O2 and Three braced for tough merger conditions from Brussels - Telegraph
European officials expected to lay down tough rules this week before allowing proposed £10.25bn deal go ahead

Three’s attempted takeover of rival mobile operator O2 will face a major hurdle from Brussels this week as policymakers are expected to attach prohibitive concessions to the proposed £10.25bn deal.

European competition officials are investigating plans by CK Hutchison, the Hong-Kong-based owner of Three, to buy O2 from its Spanish owner Telefonica, with a decision due in March.

But the European Commission is expected to demand harsh concessions in preliminary findings due this week, following three months of deliberation.

Three, which commands 11pc of the UK mobile market, could be told to sell off network capacity to rival firms before it can buy O2, as the EC attempts to row back on mobile companies consolidating.

The deal has proven more contentious than BT’s £12.5bn unconditional takeover of EE, approved on Friday by the Competition and Markets Authority.

<Pie Chart showing UK mobile market share>

Unlike the BT-EE deal, where a fixed-line broadband company will merge with a mobile operator, Three and O2’s union would reduce the number of mobile network operators from four to three. Requests by Britain’s competition watchdog to consider the merger were rejected by Brussels.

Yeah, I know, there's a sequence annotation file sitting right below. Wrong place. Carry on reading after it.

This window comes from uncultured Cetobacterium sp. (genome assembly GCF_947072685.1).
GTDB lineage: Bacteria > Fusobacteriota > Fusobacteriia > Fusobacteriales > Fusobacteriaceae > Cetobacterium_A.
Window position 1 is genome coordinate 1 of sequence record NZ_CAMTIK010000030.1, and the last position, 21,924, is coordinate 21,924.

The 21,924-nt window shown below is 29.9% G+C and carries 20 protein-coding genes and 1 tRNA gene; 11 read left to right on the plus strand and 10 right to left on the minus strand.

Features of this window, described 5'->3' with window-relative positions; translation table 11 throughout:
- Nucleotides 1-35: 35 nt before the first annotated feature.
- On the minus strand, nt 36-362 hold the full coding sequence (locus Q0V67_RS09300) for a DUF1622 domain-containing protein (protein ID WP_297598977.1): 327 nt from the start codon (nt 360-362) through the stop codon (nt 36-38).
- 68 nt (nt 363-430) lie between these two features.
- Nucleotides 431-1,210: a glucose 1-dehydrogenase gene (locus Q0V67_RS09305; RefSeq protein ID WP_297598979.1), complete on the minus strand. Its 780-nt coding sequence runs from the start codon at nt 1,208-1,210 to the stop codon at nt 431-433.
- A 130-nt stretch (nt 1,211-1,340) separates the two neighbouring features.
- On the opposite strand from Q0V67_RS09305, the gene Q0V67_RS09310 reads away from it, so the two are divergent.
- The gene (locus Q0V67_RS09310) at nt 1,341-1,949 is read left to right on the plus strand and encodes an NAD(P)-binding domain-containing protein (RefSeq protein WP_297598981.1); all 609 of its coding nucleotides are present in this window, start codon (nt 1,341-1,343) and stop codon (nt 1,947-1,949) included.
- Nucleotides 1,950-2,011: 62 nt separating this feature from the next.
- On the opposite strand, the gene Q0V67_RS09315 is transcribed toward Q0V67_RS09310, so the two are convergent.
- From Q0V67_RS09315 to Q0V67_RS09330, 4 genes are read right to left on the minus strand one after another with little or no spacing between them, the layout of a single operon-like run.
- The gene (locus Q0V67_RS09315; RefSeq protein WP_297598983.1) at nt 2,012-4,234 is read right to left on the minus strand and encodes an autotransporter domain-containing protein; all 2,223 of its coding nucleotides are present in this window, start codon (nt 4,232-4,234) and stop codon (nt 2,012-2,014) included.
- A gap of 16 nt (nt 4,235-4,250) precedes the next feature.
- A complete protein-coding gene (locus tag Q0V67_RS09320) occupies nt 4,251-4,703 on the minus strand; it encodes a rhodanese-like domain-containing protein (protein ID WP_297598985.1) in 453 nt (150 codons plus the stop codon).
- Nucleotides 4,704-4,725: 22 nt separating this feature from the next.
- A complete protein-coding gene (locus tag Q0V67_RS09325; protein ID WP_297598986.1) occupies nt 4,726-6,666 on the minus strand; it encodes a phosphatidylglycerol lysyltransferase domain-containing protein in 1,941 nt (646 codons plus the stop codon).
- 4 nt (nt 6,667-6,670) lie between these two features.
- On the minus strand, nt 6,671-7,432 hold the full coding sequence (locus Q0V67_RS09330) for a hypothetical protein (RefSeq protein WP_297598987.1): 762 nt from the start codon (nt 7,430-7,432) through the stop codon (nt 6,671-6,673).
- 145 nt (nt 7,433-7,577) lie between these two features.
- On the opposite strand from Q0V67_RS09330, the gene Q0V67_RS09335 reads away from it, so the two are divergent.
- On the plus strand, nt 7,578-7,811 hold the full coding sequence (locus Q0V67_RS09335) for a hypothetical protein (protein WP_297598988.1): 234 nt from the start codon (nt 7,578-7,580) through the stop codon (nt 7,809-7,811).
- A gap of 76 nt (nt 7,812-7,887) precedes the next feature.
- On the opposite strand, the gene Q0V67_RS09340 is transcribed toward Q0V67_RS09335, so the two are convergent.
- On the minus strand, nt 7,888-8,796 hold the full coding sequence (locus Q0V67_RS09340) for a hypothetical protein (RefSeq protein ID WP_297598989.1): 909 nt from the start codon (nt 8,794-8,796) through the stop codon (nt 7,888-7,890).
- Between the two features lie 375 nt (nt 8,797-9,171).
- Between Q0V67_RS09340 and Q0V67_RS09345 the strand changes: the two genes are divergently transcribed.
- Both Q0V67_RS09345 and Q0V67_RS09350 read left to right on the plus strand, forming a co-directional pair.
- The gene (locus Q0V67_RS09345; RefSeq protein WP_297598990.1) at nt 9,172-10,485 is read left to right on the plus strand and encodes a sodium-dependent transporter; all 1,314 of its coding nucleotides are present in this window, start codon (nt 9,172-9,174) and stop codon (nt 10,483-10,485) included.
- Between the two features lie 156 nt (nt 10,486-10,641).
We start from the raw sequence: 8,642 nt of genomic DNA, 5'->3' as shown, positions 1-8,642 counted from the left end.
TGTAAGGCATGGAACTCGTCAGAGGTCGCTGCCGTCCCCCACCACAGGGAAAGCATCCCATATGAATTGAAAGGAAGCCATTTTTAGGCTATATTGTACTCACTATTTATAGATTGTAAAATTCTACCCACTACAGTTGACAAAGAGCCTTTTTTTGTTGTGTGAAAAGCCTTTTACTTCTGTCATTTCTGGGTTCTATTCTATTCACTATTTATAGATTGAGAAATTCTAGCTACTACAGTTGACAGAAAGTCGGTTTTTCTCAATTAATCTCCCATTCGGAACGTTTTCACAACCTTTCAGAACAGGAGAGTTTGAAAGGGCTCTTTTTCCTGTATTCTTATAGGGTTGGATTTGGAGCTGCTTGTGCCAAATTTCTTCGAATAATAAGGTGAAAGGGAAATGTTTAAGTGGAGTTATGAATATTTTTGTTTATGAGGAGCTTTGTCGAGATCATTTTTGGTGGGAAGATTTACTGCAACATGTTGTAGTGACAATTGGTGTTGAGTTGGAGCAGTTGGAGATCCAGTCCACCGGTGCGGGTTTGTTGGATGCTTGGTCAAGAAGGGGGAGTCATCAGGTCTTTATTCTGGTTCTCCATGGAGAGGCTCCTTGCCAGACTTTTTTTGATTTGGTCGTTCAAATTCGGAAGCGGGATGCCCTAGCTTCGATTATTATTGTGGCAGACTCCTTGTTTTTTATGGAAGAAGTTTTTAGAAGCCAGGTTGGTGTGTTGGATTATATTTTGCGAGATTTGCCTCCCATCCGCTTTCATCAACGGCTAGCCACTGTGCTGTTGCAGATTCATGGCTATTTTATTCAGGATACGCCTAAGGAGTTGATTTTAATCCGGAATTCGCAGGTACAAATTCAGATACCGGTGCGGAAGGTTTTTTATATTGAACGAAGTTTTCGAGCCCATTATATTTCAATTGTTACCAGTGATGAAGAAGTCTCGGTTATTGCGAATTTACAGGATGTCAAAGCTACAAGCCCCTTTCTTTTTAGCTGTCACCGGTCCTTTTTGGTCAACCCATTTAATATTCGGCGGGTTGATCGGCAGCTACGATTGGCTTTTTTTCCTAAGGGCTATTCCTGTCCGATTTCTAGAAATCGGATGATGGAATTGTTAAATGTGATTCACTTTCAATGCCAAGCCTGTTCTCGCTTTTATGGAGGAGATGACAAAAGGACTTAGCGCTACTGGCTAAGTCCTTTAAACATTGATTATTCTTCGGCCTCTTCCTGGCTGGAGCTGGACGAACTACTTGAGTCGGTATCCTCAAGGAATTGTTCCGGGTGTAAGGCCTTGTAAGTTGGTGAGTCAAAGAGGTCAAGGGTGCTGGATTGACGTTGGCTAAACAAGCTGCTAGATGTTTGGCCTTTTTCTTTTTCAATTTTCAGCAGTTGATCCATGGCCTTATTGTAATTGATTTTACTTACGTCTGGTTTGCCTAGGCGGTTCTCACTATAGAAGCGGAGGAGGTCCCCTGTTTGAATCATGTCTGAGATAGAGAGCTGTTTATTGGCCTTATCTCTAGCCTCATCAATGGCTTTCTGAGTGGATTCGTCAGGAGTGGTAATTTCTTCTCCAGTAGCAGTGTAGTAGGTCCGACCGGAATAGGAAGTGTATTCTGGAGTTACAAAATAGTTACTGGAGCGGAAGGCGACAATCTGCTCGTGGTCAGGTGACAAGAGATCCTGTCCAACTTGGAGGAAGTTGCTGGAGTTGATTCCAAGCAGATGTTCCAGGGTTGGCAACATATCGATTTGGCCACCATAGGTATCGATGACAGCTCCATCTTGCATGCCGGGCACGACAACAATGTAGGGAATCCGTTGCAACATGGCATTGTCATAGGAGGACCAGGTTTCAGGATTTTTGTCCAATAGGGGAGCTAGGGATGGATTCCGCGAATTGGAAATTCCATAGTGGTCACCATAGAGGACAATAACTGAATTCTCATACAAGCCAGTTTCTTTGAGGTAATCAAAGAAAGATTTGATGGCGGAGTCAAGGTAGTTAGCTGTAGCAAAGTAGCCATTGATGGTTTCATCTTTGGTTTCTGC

Instead European Commissioner Margrethe Vestager, in charge of competition regulation, launched an investigation in October. She was in talks with Sharon White, chief executive of telecoms regulator Ofcom last week, according to sources.

Ms Vestager, who has said it is necessary to have at least four mobile network operators in each country, said: “We want to ensure that consumers in the UK do not pay higher prices or face less choice as a result of this proposed takeover.”

Matthew Howett, a telecoms analyst at Ovum, said it is likely that Three will be told to hand back some of its UK mobile network capacity or “spectrum”.

This is a finite resource shared between the mobile operators. Three owns 12pc of 4G spectrum, for example, and O2 15pc.

A similar deal in Denmark was derailed after operators Telenor and TeliaSonera were told to sell off as much as 40pc of their network infrastructure.

A merged Three-O2 could also be forced to create a spin-off “challenger” company, in a bid to retain competition.

But Bengt Nordstrom, chief executive of market research company Northstream, predicted the deal would not be approved at all.

He said: “The new commissioner [Ms Vestager] has a negative attitude towards mergers and, after blocking the Danish deal last year, I find it hard to believe they will approve this bid.”

CK Hutchison is “prepared for anything” to make the deal happen, according to Mr Howett: “They are serious about the transaction and are confident this will happen. They can’t backtrack on that position.”